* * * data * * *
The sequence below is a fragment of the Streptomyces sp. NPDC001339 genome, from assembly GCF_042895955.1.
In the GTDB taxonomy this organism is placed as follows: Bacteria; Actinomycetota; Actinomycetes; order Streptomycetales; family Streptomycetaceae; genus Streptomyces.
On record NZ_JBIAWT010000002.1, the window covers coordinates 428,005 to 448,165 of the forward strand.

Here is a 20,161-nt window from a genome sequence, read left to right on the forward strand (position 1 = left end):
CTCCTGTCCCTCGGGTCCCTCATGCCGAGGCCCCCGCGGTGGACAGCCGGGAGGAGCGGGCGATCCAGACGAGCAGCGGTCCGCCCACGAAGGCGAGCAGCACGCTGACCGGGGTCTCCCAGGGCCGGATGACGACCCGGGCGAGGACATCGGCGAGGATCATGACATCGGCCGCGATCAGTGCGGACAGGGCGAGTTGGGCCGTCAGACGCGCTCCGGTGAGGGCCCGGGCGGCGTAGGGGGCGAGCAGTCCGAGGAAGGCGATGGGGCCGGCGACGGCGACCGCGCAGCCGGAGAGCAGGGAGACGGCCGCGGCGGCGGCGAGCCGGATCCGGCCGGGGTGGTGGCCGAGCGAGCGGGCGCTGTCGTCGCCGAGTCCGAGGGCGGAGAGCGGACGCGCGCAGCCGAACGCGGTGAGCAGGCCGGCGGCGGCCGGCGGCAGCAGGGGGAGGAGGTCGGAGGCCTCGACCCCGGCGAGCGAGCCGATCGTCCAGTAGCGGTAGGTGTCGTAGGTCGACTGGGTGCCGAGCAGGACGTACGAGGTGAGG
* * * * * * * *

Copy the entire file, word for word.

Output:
The sequence below is a fragment of the Streptomyces sp. NPDC001339 genome, from assembly GCF_042895955.1.
In the GTDB taxonomy this organism is placed as follows: Bacteria; Actinomycetota; Actinomycetes; order Streptomycetales; family Streptomycetaceae; genus Streptomyces.
On record NZ_JBIAWT010000002.1, the window covers coordinates 428,005 to 448,165 of the forward strand.

Here is a 20,161-nt window from a genome sequence, read left to right on the forward strand (position 1 = left end):
CTCCTGTCCCTCGGGTCCCTCATGCCGAGGCCCCCGCGGTGGACAGCCGGGAGGAGCGGGCGATCCAGACGAGCAGCGGTCCGCCCACGAAGGCGAGCAGCACGCTGACCGGGGTCTCCCAGGGCCGGATGACGACCCGGGCGAGGACATCGGCGAGGATCATGACATCGGCCGCGATCAGTGCGGACAGGGCGAGTTGGGCCGTCAGACGCGCTCCGGTGAGGGCCCGGGCGGCGTAGGGGGCGAGCAGTCCGAGGAAGGCGATGGGGCCGGCGACGGCGACCGCGCAGCCGGAGAGCAGGGAGACGGCCGCGGCGGCGGCGAGCCGGATCCGGCCGGGGTGGTGGCCGAGCGAGCGGGCGCTGTCGTCGCCGAGTCCGAGGGCGGAGAGCGGACGCGCGCAGCCGAACGCGGTGAGCAGGCCGGCGGCGGCCGGCGGCAGCAGGGGGAGGAGGTCGGAGGCCTCGACCCCGGCGAGCGAGCCGATCGTCCAGTAGCGGTAGGTGTCGTAGGTCGACTGGGTGCCGAGCAGGACGTACGAGGTGAGG